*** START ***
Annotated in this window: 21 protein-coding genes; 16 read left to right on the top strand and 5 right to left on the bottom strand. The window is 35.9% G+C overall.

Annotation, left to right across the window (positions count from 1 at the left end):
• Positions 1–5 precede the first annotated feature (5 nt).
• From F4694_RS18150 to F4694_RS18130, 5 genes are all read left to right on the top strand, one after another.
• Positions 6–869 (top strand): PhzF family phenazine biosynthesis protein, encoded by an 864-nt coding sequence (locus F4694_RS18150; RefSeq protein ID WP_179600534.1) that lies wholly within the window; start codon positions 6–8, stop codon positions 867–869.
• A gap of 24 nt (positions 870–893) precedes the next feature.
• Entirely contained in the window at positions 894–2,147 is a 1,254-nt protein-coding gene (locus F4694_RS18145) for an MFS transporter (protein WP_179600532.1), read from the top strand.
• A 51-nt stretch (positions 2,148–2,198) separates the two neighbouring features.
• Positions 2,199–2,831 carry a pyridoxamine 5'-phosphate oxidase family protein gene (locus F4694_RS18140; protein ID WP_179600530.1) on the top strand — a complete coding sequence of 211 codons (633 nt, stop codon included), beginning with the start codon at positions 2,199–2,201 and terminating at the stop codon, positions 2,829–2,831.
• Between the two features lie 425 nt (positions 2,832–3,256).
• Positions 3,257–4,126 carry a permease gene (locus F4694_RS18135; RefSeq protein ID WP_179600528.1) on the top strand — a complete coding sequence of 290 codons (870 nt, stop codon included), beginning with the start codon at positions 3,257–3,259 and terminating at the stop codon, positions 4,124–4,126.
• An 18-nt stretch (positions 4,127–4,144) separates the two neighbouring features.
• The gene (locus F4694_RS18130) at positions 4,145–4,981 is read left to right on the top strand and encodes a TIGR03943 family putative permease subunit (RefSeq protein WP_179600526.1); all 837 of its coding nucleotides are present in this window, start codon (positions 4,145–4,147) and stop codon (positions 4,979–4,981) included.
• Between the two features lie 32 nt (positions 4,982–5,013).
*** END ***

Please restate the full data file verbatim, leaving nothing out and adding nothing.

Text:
Annotated in this window: 21 protein-coding genes; 16 read left to right on the top strand and 5 right to left on the bottom strand. The window is 35.9% G+C overall.

Annotation, left to right across the window (positions count from 1 at the left end):
• Positions 1–5 precede the first annotated feature (5 nt).
• From F4694_RS18150 to F4694_RS18130, 5 genes are all read left to right on the top strand, one after another.
• Positions 6–869 (top strand): PhzF family phenazine biosynthesis protein, encoded by an 864-nt coding sequence (locus F4694_RS18150; RefSeq protein ID WP_179600534.1) that lies wholly within the window; start codon positions 6–8, stop codon positions 867–869.
• A gap of 24 nt (positions 870–893) precedes the next feature.
• Entirely contained in the window at positions 894–2,147 is a 1,254-nt protein-coding gene (locus F4694_RS18145) for an MFS transporter (protein WP_179600532.1), read from the top strand.
• A 51-nt stretch (positions 2,148–2,198) separates the two neighbouring features.
• Positions 2,199–2,831 carry a pyridoxamine 5'-phosphate oxidase family protein gene (locus F4694_RS18140; protein ID WP_179600530.1) on the top strand — a complete coding sequence of 211 codons (633 nt, stop codon included), beginning with the start codon at positions 2,199–2,201 and terminating at the stop codon, positions 2,829–2,831.
• Between the two features lie 425 nt (positions 2,832–3,256).
• Positions 3,257–4,126 carry a permease gene (locus F4694_RS18135; RefSeq protein ID WP_179600528.1) on the top strand — a complete coding sequence of 290 codons (870 nt, stop codon included), beginning with the start codon at positions 3,257–3,259 and terminating at the stop codon, positions 4,124–4,126.
• An 18-nt stretch (positions 4,127–4,144) separates the two neighbouring features.
• The gene (locus F4694_RS18130) at positions 4,145–4,981 is read left to right on the top strand and encodes a TIGR03943 family putative permease subunit (RefSeq protein WP_179600526.1); all 837 of its coding nucleotides are present in this window, start codon (positions 4,145–4,147) and stop codon (positions 4,979–4,981) included.
• Between the two features lie 32 nt (positions 4,982–5,013).